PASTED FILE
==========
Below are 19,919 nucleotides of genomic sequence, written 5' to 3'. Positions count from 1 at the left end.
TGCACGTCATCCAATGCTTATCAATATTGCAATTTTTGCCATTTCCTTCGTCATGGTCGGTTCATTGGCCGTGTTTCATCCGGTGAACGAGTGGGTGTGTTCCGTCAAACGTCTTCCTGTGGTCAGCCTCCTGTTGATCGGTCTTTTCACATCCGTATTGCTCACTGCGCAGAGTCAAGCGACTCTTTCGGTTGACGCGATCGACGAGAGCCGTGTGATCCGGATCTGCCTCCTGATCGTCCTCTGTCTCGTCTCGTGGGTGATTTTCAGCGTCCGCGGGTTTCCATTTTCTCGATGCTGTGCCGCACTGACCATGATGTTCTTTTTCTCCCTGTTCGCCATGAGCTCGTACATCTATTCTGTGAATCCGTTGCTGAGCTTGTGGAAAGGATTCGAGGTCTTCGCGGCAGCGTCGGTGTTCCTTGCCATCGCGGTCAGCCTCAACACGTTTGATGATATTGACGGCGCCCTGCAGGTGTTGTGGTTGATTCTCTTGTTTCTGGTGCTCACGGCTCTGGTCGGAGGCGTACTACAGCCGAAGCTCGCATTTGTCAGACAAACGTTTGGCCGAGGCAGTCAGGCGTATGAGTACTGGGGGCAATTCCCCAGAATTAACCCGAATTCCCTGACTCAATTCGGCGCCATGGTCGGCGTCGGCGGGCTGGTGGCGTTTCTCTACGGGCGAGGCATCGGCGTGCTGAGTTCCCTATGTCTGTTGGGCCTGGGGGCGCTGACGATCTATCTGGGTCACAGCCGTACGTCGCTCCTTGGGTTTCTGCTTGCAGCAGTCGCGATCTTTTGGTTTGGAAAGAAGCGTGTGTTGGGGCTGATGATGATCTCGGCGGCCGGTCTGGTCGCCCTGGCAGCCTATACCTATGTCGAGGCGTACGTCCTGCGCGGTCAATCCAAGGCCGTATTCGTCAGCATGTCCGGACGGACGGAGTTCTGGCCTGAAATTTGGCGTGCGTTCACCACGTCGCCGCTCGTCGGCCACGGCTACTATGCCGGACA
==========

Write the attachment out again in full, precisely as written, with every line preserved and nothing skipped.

Below are 19,919 nucleotides of genomic sequence, written 5' to 3'. Positions count from 1 at the left end.
TGCACGTCATCCAATGCTTATCAATATTGCAATTTTTGCCATTTCCTTCGTCATGGTCGGTTCATTGGCCGTGTTTCATCCGGTGAACGAGTGGGTGTGTTCCGTCAAACGTCTTCCTGTGGTCAGCCTCCTGTTGATCGGTCTTTTCACATCCGTATTGCTCACTGCGCAGAGTCAAGCGACTCTTTCGGTTGACGCGATCGACGAGAGCCGTGTGATCCGGATCTGCCTCCTGATCGTCCTCTGTCTCGTCTCGTGGGTGATTTTCAGCGTCCGCGGGTTTCCATTTTCTCGATGCTGTGCCGCACTGACCATGATGTTCTTTTTCTCCCTGTTCGCCATGAGCTCGTACATCTATTCTGTGAATCCGTTGCTGAGCTTGTGGAAAGGATTCGAGGTCTTCGCGGCAGCGTCGGTGTTCCTTGCCATCGCGGTCAGCCTCAACACGTTTGATGATATTGACGGCGCCCTGCAGGTGTTGTGGTTGATTCTCTTGTTTCTGGTGCTCACGGCTCTGGTCGGAGGCGTACTACAGCCGAAGCTCGCATTTGTCAGACAAACGTTTGGCCGAGGCAGTCAGGCGTATGAGTACTGGGGGCAATTCCCCAGAATTAACCCGAATTCCCTGACTCAATTCGGCGCCATGGTCGGCGTCGGCGGGCTGGTGGCGTTTCTCTACGGGCGAGGCATCGGCGTGCTGAGTTCCCTATGTCTGTTGGGCCTGGGGGCGCTGACGATCTATCTGGGTCACAGCCGTACGTCGCTCCTTGGGTTTCTGCTTGCAGCAGTCGCGATCTTTTGGTTTGGAAAGAAGCGTGTGTTGGGGCTGATGATGATCTCGGCGGCCGGTCTGGTCGCCCTGGCAGCCTATACCTATGTCGAGGCGTACGTCCTGCGCGGTCAATCCAAGGCCGTATTCGTCAGCATGTCCGGACGGACGGAGTTCTGGCCTGAAATTTGGCGTGCGTTCACCACGTCGCCGCTCGTCGGCCACGGCTACTATGCCGGACA